Many participants entered the program with a belief that they had no artistic talents, and this was a source of stress during the process. A participant revealed that “it was a love-hate relationship [with the program]. I loved it, but I felt so stressedbecause I was not good at art. But after going through all the sessions, I felt amazing that I went through it. I recalled my son telling methat he had never seen me work so hard, dismantling the sculpture and trying again. This made me feel amazing as I was able to sit down and complete all three art projects (AHS056, 71-year-old, female).” Another source of stress was the uncertainty stemming from the art process where they were tasked to create an art piece related to the themes and skills taught but were not provided with a reference piece. This participant explained that “I was initially quite excited, but I felt stressed because I believed that there was a certain expectation of us to have some background [in the arts]it felt pressurizing to do something that I did not know. Although it seemed like an easy topic of creating a sculpture of anything I liked, it was hard to think of how I could use cardboard to create the sculptures (AHS023, 65-year-old, female).” In addition, although the facilitators reminded participants that the intent of the program was to explore and have fun, many participants were still highly competitive and motivated to excel which exacerbated the stress. One participant narrated that “I felt lost at the second piece [mixed media relief printing] and went to the sink to rinse and redo my art piece multiple times. It got worse and at last, I stopped. I was not satisfied with my work, but the facilitator assured me that the artwork did not have to be perfect, and as long as the work comes from the heart, it was good enough (AHS044, 71-year-old, female).” A facilitator of the program also reflected that “some participants were unsure of themselves or lack confidence[while others] embraced the attitude to try their best and encourage their fellow teammates (Researcher and co-facilitator, FAC01).” Subtheme 1c: peer interaction (n = 13)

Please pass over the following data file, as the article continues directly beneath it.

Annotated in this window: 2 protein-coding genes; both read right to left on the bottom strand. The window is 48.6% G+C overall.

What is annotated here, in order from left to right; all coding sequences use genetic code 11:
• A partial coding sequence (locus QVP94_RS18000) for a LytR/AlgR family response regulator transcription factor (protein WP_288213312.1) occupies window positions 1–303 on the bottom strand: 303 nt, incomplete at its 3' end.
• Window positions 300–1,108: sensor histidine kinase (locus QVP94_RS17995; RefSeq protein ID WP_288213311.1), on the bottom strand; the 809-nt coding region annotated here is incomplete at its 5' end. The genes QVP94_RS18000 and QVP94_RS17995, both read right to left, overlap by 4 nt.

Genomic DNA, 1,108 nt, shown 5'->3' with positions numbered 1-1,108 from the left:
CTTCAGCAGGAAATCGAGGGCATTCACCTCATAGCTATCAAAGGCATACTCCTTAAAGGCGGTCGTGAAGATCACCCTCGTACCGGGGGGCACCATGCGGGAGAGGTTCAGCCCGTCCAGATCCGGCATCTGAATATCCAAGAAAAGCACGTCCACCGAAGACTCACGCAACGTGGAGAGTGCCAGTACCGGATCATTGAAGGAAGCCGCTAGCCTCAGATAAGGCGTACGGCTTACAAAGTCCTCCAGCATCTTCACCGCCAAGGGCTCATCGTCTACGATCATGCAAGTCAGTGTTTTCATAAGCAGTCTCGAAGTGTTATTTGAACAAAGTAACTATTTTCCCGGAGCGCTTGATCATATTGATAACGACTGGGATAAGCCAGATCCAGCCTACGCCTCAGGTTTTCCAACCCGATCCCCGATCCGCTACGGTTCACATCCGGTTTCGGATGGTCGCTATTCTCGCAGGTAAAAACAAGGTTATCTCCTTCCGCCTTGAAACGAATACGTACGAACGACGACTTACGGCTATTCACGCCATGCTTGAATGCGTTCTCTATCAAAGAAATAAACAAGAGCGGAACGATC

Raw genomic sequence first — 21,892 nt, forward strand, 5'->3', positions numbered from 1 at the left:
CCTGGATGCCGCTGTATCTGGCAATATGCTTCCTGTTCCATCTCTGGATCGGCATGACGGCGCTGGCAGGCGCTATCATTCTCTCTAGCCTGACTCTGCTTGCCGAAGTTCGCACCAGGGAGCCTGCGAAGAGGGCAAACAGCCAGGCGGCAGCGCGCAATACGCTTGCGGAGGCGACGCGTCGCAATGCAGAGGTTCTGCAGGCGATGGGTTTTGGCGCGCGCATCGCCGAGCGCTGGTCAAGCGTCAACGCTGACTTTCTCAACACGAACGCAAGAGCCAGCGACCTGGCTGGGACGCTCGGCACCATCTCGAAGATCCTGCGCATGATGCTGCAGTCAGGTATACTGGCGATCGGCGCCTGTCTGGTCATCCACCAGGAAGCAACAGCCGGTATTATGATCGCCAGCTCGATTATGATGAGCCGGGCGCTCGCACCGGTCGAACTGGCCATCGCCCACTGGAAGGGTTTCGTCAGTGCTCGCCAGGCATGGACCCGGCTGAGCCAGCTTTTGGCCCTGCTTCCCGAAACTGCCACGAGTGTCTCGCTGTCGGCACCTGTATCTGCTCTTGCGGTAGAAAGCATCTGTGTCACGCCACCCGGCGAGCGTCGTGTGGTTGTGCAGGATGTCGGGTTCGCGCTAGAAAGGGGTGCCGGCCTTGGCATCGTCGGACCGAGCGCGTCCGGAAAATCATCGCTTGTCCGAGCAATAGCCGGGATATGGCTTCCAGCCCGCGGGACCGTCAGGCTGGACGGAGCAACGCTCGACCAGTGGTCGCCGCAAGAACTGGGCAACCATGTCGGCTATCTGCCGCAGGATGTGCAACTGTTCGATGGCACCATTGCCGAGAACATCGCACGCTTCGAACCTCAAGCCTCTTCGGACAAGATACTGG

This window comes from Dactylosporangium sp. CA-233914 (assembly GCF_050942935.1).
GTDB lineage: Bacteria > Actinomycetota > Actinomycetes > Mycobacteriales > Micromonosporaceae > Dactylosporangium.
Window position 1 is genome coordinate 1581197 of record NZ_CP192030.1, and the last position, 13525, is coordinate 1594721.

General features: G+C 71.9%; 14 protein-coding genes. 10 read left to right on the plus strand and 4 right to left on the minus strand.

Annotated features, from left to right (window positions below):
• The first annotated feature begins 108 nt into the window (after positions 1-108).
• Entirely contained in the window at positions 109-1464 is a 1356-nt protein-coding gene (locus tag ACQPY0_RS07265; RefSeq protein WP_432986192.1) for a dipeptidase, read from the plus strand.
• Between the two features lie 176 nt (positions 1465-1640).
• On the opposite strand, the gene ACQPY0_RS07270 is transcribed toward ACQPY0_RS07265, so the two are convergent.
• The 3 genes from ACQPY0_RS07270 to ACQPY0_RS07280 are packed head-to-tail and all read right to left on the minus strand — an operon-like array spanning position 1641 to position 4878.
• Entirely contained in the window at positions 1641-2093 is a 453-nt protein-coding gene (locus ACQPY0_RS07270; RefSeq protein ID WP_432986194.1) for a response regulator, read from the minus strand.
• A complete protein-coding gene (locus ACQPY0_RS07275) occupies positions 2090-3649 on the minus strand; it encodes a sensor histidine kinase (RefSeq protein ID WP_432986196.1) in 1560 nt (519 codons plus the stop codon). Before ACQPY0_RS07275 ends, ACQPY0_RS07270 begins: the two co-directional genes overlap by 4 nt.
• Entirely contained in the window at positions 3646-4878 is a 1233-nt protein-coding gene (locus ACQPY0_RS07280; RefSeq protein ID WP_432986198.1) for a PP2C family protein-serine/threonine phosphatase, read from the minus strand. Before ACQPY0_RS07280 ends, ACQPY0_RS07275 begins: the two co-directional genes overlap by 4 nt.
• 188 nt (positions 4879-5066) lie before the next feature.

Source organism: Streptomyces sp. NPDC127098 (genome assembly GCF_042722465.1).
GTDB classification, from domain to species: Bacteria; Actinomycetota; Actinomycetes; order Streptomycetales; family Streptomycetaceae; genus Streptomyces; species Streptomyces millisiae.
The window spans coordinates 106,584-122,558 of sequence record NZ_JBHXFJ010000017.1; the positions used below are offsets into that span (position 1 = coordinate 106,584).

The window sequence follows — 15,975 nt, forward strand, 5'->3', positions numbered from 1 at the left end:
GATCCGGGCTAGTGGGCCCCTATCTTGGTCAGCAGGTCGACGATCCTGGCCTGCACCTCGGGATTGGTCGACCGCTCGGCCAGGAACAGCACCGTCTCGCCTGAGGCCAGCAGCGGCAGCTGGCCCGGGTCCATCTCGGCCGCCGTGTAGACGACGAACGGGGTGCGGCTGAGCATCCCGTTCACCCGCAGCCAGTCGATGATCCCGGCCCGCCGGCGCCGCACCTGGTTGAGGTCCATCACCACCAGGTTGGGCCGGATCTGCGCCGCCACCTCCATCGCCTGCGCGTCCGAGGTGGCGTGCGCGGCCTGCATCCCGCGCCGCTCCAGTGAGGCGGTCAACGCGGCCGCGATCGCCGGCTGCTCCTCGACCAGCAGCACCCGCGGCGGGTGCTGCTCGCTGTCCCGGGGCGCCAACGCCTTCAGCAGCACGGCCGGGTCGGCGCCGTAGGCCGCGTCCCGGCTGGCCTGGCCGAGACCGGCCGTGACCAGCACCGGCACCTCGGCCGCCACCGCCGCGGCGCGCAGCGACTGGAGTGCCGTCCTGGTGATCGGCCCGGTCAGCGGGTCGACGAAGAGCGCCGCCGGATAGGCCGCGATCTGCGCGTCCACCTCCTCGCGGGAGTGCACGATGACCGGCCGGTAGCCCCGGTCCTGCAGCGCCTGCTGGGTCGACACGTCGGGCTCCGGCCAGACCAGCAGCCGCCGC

The Singapore A-Health Intervention was a platform to meet others with similar interests, where “having a group like that gives seniors a chance to interact and enjoy some form of socializing and to learn what others do (AHS023, 65-year-old, female).” This was also supported by an observation made by a gallery docent where she found that some of her participants “were lonely and they wanted in-person interaction and meet other people through the programand the program was a positive way for them to come out and meet other people, to learn something new, and have a creative output (Docent, NGS05).” A supportive culture jointly created by the facilitators and participants of the program nurtured inspiration and promoted healthy competition potentially alleviating the stress the participants experienced. A participant illustrated how his classmates were both a source of stress and support to him as “I was most stressed by all the top students in my team. Overall, I enjoyed the teamwork in this program. It was a very nice thing to mix around with people and get inspired to do the best I could where we built on one another’s strengths (AHS090, 63-year-old, male).” Furthermore, the shared experience of navigating through the stress and challenge of the program also encouraged interaction as illustrated by this participant, “by articulating my frustration to a friend and then finding out that she shared the same frustration helped a lot as we talked and gave each other the courage to try something. It was good to have somebody with me in a situation where we were doing new things (AHS020, 67-year-old, female).”